Automate [More of] the Things
Automate [More of] the Things
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This post comes from Matt Sneeden at the New Relic Blog.
When companies hire, it’s typically to fill a specific role. That being said, it is in the best interests of an organization to maximize the time that the person is doing [enter job role] — coders coding, testers testing, managers managing, etc. The reality is, we all have to do things outside of our specific role from time to time. These experiences broaden us, lead to cross-training and give us a better ‘big picture’ view. However, before the infrequent outside task(s) become more frequent and time consuming, it’s important to lookout for ways to maximize the time you spend doing your job.
What Am I Getting At?
Earlier this year we blogged about our efforts to revamp our build and release process. We highlighted how by minimizing complicated, manual efforts we were able to dedicate more time towards creating the best solutions for our customers. While physically delivering software is very important, none of the steps required much of our skill set. However, the amount of time each release required significantly reduced our productivity.
We’ve used that effort as a launch pad for making other improvements above and beyond simply getting software out the door. Once you’ve begun to optimize your time, it soon becomes addicting. As you’re able to ‘optimize out’ one mundane process and reap the benefits, you immediately being looking for the next … and the next … and the next.
There are a number of things that happen both before and after a release. Stories and issues must be updated, release notes created, versions tagged for release and so on. Then on the other side of a release, the process starts again — new version, new tag in source control, etc. Any one of these items alone are quite simple to do as they happen fairly infrequently and don’t require too much time. It’s when you start adding up all the little pieces that you realize the recurring cost in people hours. This again is all time that is taken away — from a coder, a tester, a manager — whose time is frankly more valuable elsewhere. Whatever tools your team is using for source control, project management, bug tracking or the like, leverage APIs and other interfaces to find ways to automate and improve. My guess is, when you automate more of the ‘little things’, you’ll find that it adds up to quite a lot of time saved.
Let’s also talk about environments. And no, I’m not talking about the state of your desk or the plant in the hallway. I’m talking about platforms, operating systems and frameworks. The .NET agent, like most others, is supported across a variety of platforms. Depending on the type of feature in development, it’s essential to verify the functionality across many, if not all, supported platforms. In past projects, more than just a couple of minutes time was allocated for ‘configuring environments’ for testing or debugging. Granted this could easily be considered ‘just part of the job’ for a Dev or QA engineer, but in my opinion this represents a golden opportunity to improve the process and maximize the time testers are testing or coders coding rather than configuring environments.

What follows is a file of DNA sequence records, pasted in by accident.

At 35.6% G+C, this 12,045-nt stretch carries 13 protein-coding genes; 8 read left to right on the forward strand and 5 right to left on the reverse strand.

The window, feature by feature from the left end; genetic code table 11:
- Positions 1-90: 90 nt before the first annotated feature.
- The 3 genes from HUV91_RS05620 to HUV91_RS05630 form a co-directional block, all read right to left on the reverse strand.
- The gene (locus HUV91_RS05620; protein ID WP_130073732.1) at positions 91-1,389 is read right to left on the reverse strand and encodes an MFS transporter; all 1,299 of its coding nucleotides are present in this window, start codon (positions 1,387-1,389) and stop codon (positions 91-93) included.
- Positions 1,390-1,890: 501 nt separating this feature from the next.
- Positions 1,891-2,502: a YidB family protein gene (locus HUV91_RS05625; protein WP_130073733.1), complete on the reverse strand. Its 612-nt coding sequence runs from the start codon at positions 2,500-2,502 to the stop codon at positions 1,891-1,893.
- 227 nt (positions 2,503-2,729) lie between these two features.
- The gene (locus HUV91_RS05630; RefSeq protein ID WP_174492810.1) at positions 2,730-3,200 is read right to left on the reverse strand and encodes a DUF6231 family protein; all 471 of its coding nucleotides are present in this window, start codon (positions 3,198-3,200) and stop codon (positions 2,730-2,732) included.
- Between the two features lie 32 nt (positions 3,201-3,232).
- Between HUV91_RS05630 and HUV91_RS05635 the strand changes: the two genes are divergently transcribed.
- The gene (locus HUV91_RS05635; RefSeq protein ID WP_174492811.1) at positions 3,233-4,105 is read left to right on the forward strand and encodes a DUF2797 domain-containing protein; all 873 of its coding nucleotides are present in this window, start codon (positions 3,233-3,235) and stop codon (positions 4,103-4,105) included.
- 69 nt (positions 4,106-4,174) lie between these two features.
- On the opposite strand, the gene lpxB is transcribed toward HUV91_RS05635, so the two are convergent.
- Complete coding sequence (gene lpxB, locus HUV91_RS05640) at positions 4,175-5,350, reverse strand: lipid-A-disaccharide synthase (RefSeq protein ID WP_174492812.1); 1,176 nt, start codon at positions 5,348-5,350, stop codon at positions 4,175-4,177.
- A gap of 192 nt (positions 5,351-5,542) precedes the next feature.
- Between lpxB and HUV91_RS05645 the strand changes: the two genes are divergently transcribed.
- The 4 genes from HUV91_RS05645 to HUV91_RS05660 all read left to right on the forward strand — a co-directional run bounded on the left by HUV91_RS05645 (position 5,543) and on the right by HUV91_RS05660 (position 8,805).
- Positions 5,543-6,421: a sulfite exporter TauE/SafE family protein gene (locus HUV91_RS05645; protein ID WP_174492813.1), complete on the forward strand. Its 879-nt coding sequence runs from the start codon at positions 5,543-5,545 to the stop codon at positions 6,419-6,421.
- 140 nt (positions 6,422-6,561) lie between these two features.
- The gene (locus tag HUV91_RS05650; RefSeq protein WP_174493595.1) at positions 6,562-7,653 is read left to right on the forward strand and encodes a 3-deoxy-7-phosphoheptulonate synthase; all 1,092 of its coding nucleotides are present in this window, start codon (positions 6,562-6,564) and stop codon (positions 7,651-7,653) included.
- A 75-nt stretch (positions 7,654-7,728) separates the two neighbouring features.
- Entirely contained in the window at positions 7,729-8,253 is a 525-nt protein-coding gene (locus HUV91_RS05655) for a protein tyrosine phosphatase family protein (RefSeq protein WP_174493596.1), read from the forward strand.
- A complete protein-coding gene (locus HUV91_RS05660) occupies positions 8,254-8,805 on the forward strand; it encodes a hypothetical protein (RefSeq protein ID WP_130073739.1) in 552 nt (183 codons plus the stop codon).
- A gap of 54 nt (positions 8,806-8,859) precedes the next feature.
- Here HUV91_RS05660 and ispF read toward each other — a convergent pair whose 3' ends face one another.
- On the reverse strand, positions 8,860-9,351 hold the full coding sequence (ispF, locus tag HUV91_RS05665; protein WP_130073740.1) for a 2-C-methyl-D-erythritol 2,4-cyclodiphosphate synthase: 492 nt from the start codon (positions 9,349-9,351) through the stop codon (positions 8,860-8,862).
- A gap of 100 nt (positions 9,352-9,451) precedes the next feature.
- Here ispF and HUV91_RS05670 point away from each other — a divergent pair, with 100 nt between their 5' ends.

When testing finds a defect or a customer reports an issue, it’s far easier to have methods for spinning up environments that everyone can make use of, instead of a ticket that says “Spin up a Server 2003 Enterprise instance, configure this server role, install these patches, this software, our agent, debugging tools …THEN, do these 5 simple steps. And, oh and don’t trash the instance or you’ll have to start from scratch.”
We’ve recently spent some time working on scripting the creation and configuration of a few flavors of virtual machines across a handful of platforms. We don’t yet have a full configurable stack at our fingertips, but we’ve already been able to reap some rewards. During the testing of our recent Status Monitor tool, this proved to be invaluable and a significant time saver. One engineer was able to identify OS or architecture specific bugs and simply re-configure a VM and hand off an IP address to another engineer to dive in and fix the problem. The developer was free to debug and experiment at will, with no fear of trashing the VM or making risky changes. And in the worst case scenario, the VM could be restored in a couple minutes. This saved us countless hours during the final testing phases of the project as we cycled through nearly 10 different instances of operating systems or architectures.
Get to it!
The lesson here is don’t stop at the big manual processes. Look beyond to the clusters of smaller tasks that may be lurking in the shadows. When you add them up, they may not seem so small. Determine what toolsets or methods you have at your disposal and get automating. I bet you’ll have a blast integrating toolsets, working with different APIs or scripting environments … I know we did!
Published at DZone with permission of Leigh Shevchik , DZone MVB. See the original article here.
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